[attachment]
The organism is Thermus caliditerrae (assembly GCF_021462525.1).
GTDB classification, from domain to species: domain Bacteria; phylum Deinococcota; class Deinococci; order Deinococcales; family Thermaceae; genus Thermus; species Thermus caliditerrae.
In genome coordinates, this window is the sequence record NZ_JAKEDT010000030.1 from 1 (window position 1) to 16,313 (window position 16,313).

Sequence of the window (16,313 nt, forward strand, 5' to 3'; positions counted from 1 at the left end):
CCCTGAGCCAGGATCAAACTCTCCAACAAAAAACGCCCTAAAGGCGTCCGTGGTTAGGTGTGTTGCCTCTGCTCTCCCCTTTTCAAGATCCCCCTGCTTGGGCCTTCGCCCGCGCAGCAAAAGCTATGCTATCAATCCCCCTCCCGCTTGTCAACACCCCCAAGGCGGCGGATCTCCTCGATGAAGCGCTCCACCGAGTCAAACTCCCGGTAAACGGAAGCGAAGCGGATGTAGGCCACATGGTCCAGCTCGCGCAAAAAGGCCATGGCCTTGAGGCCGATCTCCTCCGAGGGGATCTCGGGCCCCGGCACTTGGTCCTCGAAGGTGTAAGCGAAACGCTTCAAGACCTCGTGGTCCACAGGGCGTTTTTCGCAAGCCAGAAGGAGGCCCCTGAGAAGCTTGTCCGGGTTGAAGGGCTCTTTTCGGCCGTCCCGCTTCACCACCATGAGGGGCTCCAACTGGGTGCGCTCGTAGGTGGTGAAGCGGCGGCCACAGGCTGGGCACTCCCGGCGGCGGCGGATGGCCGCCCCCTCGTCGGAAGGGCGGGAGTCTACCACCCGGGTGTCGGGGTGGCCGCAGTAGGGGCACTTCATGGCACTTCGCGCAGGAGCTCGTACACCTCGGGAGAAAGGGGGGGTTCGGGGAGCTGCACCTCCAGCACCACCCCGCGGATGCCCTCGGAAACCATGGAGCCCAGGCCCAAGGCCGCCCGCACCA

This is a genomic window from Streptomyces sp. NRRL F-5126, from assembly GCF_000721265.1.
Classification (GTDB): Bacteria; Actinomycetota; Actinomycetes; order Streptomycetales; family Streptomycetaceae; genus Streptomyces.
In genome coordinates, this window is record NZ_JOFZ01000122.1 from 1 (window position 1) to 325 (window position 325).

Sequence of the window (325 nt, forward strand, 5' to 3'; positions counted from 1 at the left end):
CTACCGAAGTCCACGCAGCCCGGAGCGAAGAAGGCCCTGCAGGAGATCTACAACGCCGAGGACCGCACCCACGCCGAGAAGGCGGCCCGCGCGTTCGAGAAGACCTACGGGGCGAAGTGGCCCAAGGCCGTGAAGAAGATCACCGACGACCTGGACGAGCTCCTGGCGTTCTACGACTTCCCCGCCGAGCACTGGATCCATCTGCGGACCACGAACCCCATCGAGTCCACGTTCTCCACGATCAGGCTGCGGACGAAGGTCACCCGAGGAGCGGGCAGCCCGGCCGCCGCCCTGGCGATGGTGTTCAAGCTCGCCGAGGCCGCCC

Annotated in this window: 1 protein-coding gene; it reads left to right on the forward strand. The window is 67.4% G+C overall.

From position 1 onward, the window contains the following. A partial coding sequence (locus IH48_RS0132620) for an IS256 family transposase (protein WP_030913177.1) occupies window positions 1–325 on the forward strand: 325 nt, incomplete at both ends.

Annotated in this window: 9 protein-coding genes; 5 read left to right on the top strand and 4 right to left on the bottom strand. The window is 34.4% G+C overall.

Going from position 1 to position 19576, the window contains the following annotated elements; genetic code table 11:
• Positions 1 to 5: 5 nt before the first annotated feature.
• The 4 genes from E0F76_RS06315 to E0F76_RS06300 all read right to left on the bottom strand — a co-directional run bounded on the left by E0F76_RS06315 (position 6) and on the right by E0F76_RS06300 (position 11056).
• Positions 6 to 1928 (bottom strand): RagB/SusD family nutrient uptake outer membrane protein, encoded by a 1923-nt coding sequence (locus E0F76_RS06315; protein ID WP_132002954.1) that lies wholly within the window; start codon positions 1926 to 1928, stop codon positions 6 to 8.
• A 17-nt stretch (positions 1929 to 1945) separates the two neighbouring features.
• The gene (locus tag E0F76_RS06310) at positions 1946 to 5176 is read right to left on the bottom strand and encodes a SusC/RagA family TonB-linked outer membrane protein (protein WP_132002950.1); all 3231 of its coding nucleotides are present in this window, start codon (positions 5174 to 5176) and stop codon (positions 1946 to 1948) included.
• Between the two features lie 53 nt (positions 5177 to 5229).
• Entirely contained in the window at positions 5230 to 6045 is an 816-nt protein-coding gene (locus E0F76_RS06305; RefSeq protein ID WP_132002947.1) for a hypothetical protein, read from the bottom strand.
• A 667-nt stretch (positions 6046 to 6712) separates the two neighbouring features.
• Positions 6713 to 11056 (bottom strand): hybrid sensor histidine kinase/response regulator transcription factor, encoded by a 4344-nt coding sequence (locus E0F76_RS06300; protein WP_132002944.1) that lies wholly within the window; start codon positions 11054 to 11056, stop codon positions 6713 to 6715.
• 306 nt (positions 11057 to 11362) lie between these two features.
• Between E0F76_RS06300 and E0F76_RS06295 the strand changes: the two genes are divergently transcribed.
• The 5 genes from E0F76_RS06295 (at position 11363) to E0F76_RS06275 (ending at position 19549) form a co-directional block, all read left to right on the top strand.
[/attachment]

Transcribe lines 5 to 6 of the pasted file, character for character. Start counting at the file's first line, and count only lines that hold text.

CCCTGAGCCAGGATCAAACTCTCCAACAAAAAACGCCCTAAAGGCGTCCGTGGTTAGGTGTGTTGCCTCTGCTCTCCCCTTTTCAAGATCCCCCTGCTTGGGCCTTCGCCCGCGCAGCAAAAGCTATGCTATCAATCCCCCTCCCGCTTGTCAACACCCCCAAGGCGGCGGATCTCCTCGATGAAGCGCTCCACCGAGTCAAACTCCCGGTAAACGGAAGCGAAGCGGATGTAGGCCACATGGTCCAGCTCGCGCAAAAAGGCCATGGCCTTGAGGCCGATCTCCTCCGAGGGGATCTCGGGCCCCGGCACTTGGTCCTCGAAGGTGTAAGCGAAACGCTTCAAGACCTCGTGGTCCACAGGGCGTTTTTCGCAAGCCAGAAGGAGGCCCCTGAGAAGCTTGTCCGGGTTGAAGGGCTCTTTTCGGCCGTCCCGCTTCACCACCATGAGGGGCTCCAACTGGGTGCGCTCGTAGGTGGTGAAGCGGCGGCCACAGGCTGGGCACTCCCGGCGGCGGCGGATGGCCGCCCCCTCGTCGGAAGGGCGGGAGTCTACCACCCGGGTGTCGGGGTGGCCGCAGTAGGGGCACTTCATGGCACTTCGCGCAGGAGCTCGTACACCTCGGGAGAAAGGGGGGGTTCGGGGAGCTGCACCTCCAGCACCACCCCGCGGATGCCCTCGGAAACCATGGAGCCCAGGCCCAAGGCCGCCCGCACCA

This is a genomic window from Streptomyces sp. NRRL F-5126, from assembly GCF_000721265.1.